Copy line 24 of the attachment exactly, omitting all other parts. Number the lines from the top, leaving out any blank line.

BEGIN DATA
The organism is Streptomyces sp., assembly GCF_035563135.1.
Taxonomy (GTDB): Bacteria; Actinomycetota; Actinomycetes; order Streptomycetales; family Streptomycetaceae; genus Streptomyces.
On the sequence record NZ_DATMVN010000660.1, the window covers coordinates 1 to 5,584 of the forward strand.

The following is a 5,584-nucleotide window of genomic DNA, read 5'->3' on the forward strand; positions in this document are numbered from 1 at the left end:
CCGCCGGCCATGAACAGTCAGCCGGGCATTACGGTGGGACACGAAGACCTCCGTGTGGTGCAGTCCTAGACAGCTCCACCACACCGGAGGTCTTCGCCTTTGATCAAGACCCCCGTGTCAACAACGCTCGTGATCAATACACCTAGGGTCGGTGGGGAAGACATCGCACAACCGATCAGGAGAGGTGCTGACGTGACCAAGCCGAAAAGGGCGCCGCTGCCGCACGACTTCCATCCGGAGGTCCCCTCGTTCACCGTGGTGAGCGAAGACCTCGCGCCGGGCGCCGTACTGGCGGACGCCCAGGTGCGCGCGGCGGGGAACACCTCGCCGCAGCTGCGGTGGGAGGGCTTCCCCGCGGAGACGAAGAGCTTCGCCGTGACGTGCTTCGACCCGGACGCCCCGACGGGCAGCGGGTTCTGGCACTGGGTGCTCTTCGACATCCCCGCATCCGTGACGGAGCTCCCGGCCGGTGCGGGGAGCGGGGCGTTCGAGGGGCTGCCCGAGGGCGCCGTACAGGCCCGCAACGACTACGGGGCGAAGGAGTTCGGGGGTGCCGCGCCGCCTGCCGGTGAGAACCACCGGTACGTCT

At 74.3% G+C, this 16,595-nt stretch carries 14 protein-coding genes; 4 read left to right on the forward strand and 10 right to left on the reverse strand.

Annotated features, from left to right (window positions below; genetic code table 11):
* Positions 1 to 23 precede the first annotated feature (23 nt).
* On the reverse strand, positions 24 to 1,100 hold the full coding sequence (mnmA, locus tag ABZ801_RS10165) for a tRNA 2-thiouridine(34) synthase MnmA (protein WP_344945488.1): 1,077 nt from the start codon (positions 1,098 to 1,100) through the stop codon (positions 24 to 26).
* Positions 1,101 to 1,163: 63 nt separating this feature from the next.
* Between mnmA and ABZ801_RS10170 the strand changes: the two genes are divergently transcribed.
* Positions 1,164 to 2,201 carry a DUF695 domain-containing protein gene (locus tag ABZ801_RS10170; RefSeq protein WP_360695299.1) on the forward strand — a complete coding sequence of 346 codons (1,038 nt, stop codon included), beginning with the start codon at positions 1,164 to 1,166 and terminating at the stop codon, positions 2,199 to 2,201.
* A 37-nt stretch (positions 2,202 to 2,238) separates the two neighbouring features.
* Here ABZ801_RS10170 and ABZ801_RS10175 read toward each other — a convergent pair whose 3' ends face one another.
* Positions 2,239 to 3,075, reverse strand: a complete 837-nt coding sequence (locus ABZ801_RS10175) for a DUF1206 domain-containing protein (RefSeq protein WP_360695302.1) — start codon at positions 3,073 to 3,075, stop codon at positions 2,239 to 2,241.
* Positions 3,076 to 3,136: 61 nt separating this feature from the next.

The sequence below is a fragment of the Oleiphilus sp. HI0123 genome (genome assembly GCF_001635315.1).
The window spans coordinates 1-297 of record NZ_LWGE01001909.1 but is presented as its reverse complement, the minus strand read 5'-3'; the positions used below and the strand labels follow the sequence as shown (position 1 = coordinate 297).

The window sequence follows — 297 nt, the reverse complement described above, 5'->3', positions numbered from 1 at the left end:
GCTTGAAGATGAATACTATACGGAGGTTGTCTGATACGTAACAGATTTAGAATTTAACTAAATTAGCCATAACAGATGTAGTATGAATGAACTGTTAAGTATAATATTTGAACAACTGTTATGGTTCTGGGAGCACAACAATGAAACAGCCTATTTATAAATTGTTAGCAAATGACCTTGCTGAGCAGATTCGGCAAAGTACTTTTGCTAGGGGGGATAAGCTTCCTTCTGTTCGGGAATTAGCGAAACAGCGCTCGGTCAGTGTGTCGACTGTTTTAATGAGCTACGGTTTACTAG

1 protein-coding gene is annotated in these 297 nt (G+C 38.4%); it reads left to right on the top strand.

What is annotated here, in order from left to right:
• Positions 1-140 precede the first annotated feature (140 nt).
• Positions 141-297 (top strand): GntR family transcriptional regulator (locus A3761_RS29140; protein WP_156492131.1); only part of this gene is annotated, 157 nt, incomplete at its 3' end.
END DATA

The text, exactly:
• Positions 141-297 (top strand): GntR family transcriptional regulator (locus A3761_RS29140; protein WP_156492131.1); only part of this gene is annotated, 157 nt, incomplete at its 3' end.